Finally. With recent surveys showing patients' interest in sharing health data with medical professionals at 96% and telemedicine becoming the preferred channel for prescription care at the 80% adoption mark, it certainly feels like we’re more and more allowing technology to fill our health needs and support our health journey.
So, perhaps now is the right time to talk (or, in this case, write) about taking a step further to build a unified system that ensures data accessibility, security, and privacy. But how to create such a system when companies work independently?
The first step may just be openly sharing best practices and guidelines for digital product development.
Patient zero: remote patient monitoring software - allowing patients to perform self-testing, self-examination, and health status surveillance. What is the best way to build it?
The stakes: are global. Every country faces limitations in patient care due to doctors’ availability, hospital infrastructures’ capabilities, and healthcare budgets. Medical professionals agree that the right path lies in shifting the global mindset toward prevention.
The claim: is simple. Prevention can be profitable. But tracking the impact of patients who did not get sick starts with devices embracing the prevention mindset.
Clickable table of contents:
[Disclaimer: If you’re thinking of creating remote patient monitoring apps, or want to learn tips, guidelines, and insights about the process, this article is for you. But if you’re well into the process and you're already familiar with the main challenges, treat the following text as the beginners’ guide. A complete list of sources is available at the end of the article.]
Remote patient monitoring software development
The approach to developing remote patient monitoring software varies depending on the conditions the given solution aims to monitor and the device (hardware) being used. HealthTech and IoMT rely on various enabling technologies, yet, most of them include similar components and should center around 3 main areas: connectivity, accuracy, and security.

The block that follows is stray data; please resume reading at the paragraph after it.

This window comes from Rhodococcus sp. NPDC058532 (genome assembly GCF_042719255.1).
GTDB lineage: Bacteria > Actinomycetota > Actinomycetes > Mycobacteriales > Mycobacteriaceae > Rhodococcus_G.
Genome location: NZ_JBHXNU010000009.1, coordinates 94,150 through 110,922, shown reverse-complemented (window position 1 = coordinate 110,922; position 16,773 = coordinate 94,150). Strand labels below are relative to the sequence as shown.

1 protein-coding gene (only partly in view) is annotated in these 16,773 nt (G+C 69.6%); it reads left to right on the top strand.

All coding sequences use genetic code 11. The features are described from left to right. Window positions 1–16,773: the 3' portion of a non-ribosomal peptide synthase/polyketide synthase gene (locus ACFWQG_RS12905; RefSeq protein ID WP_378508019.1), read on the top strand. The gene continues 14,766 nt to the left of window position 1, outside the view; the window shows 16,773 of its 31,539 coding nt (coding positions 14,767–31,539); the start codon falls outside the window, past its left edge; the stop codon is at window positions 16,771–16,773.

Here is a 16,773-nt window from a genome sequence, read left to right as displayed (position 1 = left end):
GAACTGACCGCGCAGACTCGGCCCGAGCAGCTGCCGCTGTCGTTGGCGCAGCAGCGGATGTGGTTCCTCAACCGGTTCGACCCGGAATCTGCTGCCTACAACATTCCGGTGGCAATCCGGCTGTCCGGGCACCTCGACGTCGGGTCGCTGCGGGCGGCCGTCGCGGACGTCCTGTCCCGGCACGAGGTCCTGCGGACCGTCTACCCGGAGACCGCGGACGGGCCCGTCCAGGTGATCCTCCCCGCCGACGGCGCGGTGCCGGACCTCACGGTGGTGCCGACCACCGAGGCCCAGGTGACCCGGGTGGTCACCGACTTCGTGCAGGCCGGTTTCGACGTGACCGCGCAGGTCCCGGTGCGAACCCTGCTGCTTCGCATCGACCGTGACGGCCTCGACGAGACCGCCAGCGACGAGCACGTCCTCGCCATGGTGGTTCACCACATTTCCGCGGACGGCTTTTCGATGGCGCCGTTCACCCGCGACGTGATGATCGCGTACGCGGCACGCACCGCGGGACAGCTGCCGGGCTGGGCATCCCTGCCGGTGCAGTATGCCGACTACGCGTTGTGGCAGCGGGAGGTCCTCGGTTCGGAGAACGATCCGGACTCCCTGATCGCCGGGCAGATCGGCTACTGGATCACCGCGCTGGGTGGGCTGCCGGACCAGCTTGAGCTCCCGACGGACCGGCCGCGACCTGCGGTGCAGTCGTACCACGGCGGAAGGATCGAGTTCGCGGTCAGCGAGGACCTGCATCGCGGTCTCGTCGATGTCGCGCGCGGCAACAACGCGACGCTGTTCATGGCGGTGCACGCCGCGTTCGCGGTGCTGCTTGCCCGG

Tip no.1: Dive deep into your market research. Find your competitive advantage, and learn from the top remote patient monitoring companies - their successes and failures.
One of the prime examples of remote patient monitoring technology co-developed by Untitled Kingdom is the chronic pain management device Remedee Labs. An endorphin stimulator in the form of a wristband connected to a digital platform to contact specialists.
The crucial component for any remote patient monitoring technology is a wireless-enabled sensor. It’s a device that detects and responds to input from the physical environment. It can measure specific physiological parameters and store the data it collects. That storage is connected to additional sensors, related applications, and healthcare provider databases.
Until recently, patients needed to manage different devices and self-report forms. Though that approach often brought valuable results, it was often limiting, inconvenient, and difficult for both patients and doctors. Now, near-field communication technologies and Bluetooth Low Energy (BLE) allow a single device to act as an on-body hub, like pulse oximeters, blood glucose meters, and heart monitors. It’s a great solution, but it can also be…
…a double-edged sword. BLE achieves power consumption that is low and optimized, but at the same time, it’s not designed for large amounts of data transmission. Instead, it's sending small amounts of data at low transfer speeds.
At Untitled Kingdom, during the development of an application for a wireless ultrasound, to reduce the time for over-the-air (OTA), we created a blend of different data transfer protocols - BLE together with TCP/UDP (TCP - Transmission Control Protocol, UDP - User Datagram Protocol).
Tip no.2: There’s no way around it, don’t work with software developers. Instead, work with experts who think outside of the box. As one of the UK's iOS developers pointed out when writing about Bluetooth Low Energy, even if you do your reading, it will not help you avoid errors.